Jen held my hand walking towards the Hospital cafeteria, deeply lost in her thoughts. I told her there was nothing to worry. And I knew it.

The second attempt at the scan went well, I would say. The scan was still fuzzy but this time we were able to see the baby much clearly. An alien like entity with extended arms. We saw the baby float up and down in the amniotic fluid just like how Leo jumps in air when Jen or I return from work. Does the baby know we are watching? Scientifically, no, but you never know. The Sonographer joked that the baby was dancing to Bollywood music!

It was an amazing, emotional and a ‘goose-bump’ moment. I told myself, “There it is, our baby” and glanced at Jen. She had this distinct look on her face which eventually inspired me to start this blog (read more here).

After trying further, the Sonographer gave up and said that the Nuchal translucency test could not be done as the scan was not clear enough. She advised us to book a blood test with the Hospital to screen for the risk of Down’s syndrome at approximately 14th week of the pregnancy. What she did confirm was that there was one baby and the EDD (Estimated Due Date), which will be 28-Jan-2017.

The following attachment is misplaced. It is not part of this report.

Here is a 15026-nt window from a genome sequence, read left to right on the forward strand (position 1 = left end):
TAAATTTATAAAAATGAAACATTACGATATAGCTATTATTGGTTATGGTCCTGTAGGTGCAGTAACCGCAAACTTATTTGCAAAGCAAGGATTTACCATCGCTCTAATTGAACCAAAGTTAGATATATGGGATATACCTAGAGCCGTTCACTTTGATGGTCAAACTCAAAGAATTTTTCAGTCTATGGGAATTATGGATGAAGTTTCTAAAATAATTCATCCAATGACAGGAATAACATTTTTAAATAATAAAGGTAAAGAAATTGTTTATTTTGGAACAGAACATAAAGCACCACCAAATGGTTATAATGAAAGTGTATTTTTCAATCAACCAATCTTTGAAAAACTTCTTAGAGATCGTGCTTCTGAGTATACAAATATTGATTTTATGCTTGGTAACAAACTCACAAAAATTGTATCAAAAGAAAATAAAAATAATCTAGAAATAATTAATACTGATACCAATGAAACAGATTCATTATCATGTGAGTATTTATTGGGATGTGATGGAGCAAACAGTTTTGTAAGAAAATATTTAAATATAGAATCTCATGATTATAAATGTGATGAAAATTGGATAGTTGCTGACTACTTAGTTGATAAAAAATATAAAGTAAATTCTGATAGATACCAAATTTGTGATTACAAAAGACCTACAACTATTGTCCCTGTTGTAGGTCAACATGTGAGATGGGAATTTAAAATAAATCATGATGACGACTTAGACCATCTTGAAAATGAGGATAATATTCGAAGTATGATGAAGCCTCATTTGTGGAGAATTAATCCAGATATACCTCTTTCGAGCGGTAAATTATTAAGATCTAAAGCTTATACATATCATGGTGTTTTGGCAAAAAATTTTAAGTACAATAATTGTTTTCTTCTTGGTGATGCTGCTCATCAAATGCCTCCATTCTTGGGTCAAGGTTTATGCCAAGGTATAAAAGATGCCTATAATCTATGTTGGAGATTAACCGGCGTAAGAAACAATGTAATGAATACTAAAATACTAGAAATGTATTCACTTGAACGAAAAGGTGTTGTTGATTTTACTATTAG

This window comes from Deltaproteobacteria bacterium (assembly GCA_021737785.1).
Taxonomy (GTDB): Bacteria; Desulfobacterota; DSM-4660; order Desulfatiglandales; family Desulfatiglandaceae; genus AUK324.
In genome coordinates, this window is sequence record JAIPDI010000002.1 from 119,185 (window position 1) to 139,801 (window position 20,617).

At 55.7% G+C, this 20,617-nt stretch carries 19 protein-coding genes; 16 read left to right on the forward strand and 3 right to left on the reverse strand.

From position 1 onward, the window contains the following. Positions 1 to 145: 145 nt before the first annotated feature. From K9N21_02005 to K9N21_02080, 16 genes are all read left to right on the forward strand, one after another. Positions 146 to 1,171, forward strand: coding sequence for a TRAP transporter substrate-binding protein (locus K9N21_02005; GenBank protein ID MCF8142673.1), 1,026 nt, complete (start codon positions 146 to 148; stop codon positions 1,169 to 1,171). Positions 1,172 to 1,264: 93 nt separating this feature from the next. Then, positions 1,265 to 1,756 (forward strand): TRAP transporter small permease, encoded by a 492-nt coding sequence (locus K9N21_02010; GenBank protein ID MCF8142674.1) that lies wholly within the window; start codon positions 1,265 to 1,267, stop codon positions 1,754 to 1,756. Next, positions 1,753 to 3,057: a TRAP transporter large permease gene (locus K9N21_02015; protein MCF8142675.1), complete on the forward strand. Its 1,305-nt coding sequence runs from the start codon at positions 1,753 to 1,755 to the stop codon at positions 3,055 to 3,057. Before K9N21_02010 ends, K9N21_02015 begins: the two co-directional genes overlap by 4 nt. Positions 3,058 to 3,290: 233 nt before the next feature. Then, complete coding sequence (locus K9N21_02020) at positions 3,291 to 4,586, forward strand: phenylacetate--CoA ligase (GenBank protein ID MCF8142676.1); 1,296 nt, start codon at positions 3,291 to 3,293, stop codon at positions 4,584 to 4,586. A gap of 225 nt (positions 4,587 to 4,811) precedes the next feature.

As we were wrapping up, I asked the Sonographer for a photo. She was not happy with the quality of the photos so decided to give us 2 photos for the cost of 1.

It may be not be clear, but means a lot to us!Dating Scan1Dating Scan2

Jen sat quietly in the car back home. As I was starting to comprehend what all emotions she must be going through, she looked at me and asked, “What do you think that elderly couple was doing in the Maternity ward?”

You can find more about the Pregnancy Dating scan here.

If you want to share your Dating scan experience, leave a comment. Spread the joy of Parenthood!

Review: Book: The Expectant Dad’s Survival Guide: Everything You Need to Know by Rob Kemp

As soon as the pregnancy was confirmed, I started sifting through my local Library’s online catalogue to see if there was any book that could help me prepare for this journey, especially the 9 months. In the following couple of months, I ended up reading 3 books and although all of them were informative in their own way, I found The Expectant Dad’s Survival Guide: Everything You Need to Know by Rob Kemp to be the most helpful.

I remember Jen questioning my choice when I picked up this book from the Library as the title suggested to help Dads put up through the 9 months as if it was some sort of punishment; but when I started quoting some points from the book to Jen couple of days later, she got interested and borrowed it from me to read herself. Now that I have read the book (well, almost), I can say that the title is appropriate, but not in a demeaning manner. The book helps prepare the Dad not only from his perspective but also from the Mother’s and Newborn’s point of view.